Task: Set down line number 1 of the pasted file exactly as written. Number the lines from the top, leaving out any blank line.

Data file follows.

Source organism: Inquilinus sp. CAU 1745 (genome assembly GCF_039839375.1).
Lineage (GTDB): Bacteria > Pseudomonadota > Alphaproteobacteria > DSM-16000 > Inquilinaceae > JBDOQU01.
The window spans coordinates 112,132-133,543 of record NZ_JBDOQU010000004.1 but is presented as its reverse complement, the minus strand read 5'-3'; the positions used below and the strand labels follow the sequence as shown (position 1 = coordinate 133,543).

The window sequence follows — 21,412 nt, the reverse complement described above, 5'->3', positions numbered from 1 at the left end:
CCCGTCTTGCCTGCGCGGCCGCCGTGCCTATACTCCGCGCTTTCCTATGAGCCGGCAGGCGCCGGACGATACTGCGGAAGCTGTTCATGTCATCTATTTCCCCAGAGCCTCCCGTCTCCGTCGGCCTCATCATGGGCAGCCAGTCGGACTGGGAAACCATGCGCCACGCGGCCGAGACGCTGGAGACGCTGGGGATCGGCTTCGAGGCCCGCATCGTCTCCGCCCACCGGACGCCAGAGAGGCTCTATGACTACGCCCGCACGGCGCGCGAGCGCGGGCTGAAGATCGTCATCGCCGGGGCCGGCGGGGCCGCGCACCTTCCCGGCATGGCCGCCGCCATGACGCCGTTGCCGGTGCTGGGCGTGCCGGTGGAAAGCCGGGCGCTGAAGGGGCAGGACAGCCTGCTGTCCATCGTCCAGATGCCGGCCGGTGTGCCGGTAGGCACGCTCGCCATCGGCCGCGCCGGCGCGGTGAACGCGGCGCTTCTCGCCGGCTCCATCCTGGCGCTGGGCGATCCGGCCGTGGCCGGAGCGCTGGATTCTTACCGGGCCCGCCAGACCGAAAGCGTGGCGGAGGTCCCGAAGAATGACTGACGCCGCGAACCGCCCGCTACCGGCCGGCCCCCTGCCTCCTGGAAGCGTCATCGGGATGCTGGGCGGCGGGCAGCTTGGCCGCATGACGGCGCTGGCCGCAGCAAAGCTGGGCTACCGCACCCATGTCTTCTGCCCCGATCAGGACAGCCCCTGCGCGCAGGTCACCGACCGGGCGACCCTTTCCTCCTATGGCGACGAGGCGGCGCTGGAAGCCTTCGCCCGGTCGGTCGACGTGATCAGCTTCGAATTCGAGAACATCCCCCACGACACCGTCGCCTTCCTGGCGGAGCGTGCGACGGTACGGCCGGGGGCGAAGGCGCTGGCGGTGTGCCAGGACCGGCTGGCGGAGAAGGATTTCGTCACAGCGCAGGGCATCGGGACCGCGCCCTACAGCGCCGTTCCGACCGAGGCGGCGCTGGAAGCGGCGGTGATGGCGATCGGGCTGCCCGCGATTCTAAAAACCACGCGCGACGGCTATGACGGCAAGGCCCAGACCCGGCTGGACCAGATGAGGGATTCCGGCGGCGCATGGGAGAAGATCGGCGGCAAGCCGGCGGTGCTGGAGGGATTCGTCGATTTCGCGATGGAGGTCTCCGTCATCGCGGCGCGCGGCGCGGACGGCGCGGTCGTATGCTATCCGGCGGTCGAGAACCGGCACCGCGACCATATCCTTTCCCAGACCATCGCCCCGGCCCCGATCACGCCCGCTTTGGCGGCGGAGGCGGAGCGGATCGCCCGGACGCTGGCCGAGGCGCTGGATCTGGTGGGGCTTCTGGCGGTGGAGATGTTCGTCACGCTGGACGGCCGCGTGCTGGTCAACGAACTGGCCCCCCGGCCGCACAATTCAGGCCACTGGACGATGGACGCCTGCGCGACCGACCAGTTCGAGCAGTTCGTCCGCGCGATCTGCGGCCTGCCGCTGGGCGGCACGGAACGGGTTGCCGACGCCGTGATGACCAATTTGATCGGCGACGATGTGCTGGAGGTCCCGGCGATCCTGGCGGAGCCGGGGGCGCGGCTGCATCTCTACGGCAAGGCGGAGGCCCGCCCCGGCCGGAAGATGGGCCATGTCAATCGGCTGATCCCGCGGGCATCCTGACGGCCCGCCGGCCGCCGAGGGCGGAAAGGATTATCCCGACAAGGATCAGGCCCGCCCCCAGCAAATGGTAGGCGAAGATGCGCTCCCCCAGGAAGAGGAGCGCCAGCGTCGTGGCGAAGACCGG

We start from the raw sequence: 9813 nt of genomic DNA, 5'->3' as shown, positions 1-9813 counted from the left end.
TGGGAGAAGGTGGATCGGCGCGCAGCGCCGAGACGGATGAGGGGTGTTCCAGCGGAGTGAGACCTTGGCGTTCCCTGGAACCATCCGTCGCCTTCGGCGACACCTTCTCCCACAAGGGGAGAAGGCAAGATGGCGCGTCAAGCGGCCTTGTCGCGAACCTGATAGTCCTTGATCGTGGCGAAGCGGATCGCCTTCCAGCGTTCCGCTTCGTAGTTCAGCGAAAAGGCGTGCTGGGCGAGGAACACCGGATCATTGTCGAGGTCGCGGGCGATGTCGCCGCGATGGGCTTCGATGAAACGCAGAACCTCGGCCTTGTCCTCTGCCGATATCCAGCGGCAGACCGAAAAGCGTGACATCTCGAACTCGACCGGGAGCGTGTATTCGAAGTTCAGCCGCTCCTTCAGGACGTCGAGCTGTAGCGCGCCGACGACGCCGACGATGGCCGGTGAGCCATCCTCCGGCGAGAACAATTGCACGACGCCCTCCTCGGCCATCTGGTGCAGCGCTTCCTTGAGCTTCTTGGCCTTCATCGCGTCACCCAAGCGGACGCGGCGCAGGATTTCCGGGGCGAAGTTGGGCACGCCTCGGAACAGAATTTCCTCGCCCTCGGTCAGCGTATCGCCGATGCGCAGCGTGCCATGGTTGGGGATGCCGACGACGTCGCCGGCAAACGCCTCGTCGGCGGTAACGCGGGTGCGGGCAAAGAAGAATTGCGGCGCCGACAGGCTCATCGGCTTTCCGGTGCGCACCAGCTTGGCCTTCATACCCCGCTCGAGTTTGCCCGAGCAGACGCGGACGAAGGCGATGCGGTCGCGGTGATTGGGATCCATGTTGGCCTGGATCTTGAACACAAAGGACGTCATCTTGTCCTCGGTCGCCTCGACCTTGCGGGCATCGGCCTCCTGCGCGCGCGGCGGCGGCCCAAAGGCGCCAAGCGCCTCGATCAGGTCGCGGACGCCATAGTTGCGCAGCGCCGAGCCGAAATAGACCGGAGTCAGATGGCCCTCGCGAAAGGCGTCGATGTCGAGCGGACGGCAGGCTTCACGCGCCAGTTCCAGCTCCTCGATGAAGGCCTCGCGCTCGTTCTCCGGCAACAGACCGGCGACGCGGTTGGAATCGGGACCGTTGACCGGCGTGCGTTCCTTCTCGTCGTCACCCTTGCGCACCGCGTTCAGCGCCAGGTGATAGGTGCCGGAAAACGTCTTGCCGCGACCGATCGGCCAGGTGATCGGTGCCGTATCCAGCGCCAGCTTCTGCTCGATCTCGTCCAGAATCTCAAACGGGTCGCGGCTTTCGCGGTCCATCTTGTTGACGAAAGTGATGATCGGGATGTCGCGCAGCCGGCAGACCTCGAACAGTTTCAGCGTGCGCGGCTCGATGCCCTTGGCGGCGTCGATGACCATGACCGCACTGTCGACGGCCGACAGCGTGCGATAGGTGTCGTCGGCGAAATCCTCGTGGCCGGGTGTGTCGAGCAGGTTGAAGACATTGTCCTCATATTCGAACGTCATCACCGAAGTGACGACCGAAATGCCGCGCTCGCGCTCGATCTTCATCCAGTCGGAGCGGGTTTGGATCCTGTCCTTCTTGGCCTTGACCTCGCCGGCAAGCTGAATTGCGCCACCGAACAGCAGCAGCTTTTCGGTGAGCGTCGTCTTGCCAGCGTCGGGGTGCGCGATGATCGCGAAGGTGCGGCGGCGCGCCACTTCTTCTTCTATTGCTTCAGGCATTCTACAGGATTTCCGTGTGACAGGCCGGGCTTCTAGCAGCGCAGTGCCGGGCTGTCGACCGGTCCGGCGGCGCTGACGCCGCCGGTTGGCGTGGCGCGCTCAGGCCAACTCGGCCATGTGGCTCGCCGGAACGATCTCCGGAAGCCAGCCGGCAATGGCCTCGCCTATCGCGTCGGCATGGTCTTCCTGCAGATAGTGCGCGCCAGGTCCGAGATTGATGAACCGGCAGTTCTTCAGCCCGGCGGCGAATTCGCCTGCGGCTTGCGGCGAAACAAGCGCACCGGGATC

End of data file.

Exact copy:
Source organism: Inquilinus sp. CAU 1745 (genome assembly GCF_039839375.1).